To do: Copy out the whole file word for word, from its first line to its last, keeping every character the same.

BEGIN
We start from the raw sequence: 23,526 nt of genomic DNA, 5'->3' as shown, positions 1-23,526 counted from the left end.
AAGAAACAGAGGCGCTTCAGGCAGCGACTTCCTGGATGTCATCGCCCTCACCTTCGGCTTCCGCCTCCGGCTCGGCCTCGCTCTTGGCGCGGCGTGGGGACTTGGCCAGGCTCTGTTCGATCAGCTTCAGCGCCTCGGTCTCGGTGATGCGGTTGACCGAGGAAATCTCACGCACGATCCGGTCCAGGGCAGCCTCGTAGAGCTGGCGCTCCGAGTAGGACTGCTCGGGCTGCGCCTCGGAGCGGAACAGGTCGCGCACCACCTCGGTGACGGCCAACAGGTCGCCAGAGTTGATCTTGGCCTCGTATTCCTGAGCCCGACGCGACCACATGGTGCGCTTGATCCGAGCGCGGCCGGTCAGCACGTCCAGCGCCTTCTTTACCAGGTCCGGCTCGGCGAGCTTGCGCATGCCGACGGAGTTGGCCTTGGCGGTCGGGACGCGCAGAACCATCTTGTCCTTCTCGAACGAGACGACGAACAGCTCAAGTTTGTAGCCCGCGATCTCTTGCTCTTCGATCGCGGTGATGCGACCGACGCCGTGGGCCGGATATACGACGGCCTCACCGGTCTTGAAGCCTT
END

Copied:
We start from the raw sequence: 23,526 nt of genomic DNA, 5'->3' as shown, positions 1-23,526 counted from the left end.
AAGAAACAGAGGCGCTTCAGGCAGCGACTTCCTGGATGTCATCGCCCTCACCTTCGGCTTCCGCCTCCGGCTCGGCCTCGCTCTTGGCGCGGCGTGGGGACTTGGCCAGGCTCTGTTCGATCAGCTTCAGCGCCTCGGTCTCGGTGATGCGGTTGACCGAGGAAATCTCACGCACGATCCGGTCCAGGGCAGCCTCGTAGAGCTGGCGCTCCGAGTAGGACTGCTCGGGCTGCGCCTCGGAGCGGAACAGGTCGCGCACCACCTCGGTGACGGCCAACAGGTCGCCAGAGTTGATCTTGGCCTCGTATTCCTGAGCCCGACGCGACCACATGGTGCGCTTGATCCGAGCGCGGCCGGTCAGCACGTCCAGCGCCTTCTTTACCAGGTCCGGCTCGGCGAGCTTGCGCATGCCGACGGAGTTGGCCTTGGCGGTCGGGACGCGCAGAACCATCTTGTCCTTCTCGAACGAGACGACGAACAGCTCAAGTTTGTAGCCCGCGATCTCTTGCTCTTCGATCGCGGTGATGCGACCGACGCCGTGGGCCGGATATACGACGGCCTCACCGGTCTTGAAGCCTT